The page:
The point here is that you’re not in a silo. You can’t just make your analysis – however thorough it might be – and then toss it over the wall to “management” and complain about your low Metacritic score if “the execs” don’t take the action you think they should. You’re in an ecology. As much as an animator depends on a modeler and a programmer depends on an animator, there are relationships at work that extend beyond just the realm of making the game. Getting the developer fees paid for and nailing the marketing and procuring the digital distribution are all part of the ecology. Just like you can’t unilaterally change the stride length of your character model and expect the riggers and animators and programmers to be happy with it, you can’t just point to difficulties in production and then expect studio management and stakeholders to throw money at you to do what you want.
I’ll preface my next point by stating that I am unequivocally in favor of the folks in the trenches. I started my development career as a junior programmer doing the equivalent of mopping the floors. When the revolution comes I’ll be storming the Bastille with everyone else. That having been said, you’ve got to realize that it’s not enough to just point out problems and then complain about bad management after the game ships. Finding solutions is on everybody, not just the department leads or the producers or the studio head.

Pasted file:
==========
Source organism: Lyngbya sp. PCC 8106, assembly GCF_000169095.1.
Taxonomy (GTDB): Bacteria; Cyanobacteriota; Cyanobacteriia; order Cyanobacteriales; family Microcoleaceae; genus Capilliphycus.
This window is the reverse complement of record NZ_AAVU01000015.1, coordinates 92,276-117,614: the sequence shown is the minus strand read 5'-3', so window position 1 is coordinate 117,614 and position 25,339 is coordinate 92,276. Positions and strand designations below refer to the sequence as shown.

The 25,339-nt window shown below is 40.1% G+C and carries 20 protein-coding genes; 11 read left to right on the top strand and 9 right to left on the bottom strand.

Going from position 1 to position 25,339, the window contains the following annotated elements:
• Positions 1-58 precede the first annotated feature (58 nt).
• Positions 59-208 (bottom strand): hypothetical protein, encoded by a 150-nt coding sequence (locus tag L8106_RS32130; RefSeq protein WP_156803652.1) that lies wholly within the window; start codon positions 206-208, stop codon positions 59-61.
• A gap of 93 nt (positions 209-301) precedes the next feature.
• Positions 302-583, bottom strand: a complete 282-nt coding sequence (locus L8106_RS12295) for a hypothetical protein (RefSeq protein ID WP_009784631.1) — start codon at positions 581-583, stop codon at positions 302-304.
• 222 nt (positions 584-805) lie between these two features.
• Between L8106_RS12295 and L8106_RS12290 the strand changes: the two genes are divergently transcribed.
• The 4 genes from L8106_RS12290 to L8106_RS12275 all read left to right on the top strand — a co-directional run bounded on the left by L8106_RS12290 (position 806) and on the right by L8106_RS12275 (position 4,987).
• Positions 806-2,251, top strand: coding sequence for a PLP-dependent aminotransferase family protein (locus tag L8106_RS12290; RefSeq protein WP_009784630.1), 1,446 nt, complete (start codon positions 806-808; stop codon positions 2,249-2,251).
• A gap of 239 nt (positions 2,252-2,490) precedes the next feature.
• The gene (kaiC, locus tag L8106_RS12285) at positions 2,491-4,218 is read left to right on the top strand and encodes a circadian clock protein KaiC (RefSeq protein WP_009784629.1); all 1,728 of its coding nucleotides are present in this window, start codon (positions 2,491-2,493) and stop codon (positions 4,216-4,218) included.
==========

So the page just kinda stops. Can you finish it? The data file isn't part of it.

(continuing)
When people talk about how hard you have to work to compete in the AAA space, they’re only half right if they’re using that as a defense for requiring more unpaid overtime. Yes, you have to work really hard. But a significant part of the difficulty lies in working together to find a new approach, compromise on simplifying a time-consuming feature, or making painful content cuts. And if you don’t see any of this cooperation happening, it’s on you to realize when you may need to move on. If there’s too much work to do and not enough time or you don’t have the right people, proffer some solutions and look to see that people are trying to fix the situation. If it’s not coming together and you only see your crunch time getting extended, start seriously considering a change. Try to stop the death march, but if you can’t, at least stop marching. If you can’t save the project at least save yourself.
I realize this article drifted around a bit. I apologize. It kind of just evolved as I typed. But I think the initial question, “What Do You Tell the Studio Head?” is still central. My suggestion is that you be prepared to tell him all of the following, if necessary:
Here’s a problem.
Here’s a solution.
I’m prepared to work hard to find a compromise with the best interest of the project in mind.
I don’t see things improving and I’m not willing to endure protracted crunch as a “solution”.
Thank you for the opportunity, here’s my notice.